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Volume 5, Numéro 1 de la revue scientifique bilingue en libre accès Neuroéducation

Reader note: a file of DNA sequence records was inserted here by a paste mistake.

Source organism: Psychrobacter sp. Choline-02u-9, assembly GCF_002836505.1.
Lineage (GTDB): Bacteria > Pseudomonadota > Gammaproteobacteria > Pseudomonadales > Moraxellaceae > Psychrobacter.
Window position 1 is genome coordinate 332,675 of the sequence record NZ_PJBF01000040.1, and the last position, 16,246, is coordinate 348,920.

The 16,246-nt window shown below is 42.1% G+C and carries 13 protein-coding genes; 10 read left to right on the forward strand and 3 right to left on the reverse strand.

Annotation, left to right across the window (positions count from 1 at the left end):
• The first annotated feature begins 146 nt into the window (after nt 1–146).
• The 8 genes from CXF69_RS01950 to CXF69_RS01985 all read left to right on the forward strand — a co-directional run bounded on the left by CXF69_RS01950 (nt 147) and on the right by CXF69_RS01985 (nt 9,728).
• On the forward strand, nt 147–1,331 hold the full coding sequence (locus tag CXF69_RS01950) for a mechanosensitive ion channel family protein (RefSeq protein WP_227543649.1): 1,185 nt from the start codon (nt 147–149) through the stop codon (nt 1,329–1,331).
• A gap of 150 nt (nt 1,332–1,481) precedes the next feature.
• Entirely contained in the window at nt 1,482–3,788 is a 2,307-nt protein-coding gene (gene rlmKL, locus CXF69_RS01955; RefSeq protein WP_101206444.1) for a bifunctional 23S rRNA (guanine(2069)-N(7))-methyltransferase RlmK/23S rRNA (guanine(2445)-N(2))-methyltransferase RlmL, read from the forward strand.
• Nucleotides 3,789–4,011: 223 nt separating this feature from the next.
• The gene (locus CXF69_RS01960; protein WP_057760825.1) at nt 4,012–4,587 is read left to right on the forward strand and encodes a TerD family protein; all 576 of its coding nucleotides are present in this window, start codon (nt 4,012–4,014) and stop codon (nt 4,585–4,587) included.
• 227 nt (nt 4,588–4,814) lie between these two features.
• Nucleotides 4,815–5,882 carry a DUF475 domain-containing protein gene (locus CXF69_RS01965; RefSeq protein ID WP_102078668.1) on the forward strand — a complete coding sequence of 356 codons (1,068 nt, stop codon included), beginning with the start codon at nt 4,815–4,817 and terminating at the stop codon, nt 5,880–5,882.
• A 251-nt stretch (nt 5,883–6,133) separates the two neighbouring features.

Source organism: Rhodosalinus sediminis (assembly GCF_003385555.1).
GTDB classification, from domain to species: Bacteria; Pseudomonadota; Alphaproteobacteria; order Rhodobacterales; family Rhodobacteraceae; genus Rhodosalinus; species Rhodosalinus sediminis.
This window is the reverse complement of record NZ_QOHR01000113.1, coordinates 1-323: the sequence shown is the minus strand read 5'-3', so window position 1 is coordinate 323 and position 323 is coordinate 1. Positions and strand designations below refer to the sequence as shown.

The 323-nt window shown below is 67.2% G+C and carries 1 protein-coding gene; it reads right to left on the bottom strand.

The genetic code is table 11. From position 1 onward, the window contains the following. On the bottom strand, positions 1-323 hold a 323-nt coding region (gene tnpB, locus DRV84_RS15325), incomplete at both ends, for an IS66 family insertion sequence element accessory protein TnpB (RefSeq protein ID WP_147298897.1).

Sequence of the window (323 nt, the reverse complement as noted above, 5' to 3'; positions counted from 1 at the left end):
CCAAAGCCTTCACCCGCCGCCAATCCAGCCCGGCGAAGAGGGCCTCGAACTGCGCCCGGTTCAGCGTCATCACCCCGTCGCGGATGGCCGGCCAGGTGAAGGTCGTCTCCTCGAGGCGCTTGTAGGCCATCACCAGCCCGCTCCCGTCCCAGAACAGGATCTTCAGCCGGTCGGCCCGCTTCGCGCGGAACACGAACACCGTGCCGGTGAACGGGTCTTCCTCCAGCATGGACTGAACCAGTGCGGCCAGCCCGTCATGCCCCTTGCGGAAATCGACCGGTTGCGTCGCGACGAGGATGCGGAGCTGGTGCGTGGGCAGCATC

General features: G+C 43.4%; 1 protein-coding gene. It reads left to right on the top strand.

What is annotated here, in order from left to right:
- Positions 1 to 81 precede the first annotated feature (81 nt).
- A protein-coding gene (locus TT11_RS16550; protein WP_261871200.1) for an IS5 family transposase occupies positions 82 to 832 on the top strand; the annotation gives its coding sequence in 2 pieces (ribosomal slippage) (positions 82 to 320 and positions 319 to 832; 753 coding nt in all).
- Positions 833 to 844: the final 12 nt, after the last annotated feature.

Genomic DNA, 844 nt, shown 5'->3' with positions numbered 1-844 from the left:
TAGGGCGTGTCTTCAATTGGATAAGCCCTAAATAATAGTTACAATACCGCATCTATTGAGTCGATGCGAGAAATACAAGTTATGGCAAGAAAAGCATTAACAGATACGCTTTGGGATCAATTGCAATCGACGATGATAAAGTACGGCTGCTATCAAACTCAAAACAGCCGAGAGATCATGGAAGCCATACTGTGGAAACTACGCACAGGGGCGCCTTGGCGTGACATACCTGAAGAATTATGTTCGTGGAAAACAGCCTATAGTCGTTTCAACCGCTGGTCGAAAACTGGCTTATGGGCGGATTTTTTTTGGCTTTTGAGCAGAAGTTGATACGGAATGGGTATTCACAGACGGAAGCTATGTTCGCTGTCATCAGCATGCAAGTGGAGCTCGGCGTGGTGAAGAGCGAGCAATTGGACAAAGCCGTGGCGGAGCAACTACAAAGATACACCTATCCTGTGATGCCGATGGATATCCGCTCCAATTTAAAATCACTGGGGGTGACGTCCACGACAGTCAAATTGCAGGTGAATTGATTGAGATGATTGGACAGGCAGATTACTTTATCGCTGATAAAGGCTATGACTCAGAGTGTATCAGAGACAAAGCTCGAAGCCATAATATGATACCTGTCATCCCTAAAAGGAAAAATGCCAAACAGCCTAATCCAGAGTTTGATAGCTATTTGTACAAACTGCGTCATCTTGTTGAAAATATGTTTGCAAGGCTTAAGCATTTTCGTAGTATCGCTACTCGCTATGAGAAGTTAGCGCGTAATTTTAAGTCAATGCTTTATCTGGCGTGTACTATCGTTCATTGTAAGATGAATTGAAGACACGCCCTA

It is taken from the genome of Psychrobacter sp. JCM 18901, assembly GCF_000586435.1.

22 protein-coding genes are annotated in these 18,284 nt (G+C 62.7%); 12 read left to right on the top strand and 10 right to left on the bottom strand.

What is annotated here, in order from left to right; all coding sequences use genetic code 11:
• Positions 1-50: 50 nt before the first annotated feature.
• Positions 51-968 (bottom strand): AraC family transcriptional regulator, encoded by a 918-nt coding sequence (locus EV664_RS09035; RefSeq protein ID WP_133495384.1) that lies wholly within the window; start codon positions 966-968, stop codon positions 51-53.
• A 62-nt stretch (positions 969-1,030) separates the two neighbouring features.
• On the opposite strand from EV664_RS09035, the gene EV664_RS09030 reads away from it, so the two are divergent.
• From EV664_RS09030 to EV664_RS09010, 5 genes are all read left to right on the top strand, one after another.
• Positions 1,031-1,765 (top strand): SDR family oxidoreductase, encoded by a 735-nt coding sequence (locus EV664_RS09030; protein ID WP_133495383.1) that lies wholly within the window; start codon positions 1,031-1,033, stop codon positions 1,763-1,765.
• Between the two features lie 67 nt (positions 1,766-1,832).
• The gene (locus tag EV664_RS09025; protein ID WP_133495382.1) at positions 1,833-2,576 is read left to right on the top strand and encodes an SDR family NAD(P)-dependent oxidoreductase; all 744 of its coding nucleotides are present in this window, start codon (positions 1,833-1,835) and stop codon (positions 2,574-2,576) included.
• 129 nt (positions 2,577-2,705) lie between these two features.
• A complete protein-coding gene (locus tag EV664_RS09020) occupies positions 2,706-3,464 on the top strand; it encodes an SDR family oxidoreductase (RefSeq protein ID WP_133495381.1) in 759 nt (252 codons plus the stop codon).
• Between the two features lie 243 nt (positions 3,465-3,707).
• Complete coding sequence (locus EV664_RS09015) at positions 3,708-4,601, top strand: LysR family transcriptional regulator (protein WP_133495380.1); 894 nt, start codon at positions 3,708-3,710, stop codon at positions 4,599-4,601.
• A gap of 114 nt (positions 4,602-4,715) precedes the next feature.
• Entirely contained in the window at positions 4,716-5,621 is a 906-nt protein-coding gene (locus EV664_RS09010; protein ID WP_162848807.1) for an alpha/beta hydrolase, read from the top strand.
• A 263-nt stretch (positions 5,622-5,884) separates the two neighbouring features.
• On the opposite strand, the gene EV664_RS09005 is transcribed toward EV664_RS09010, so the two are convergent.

P.-M. Léger et al.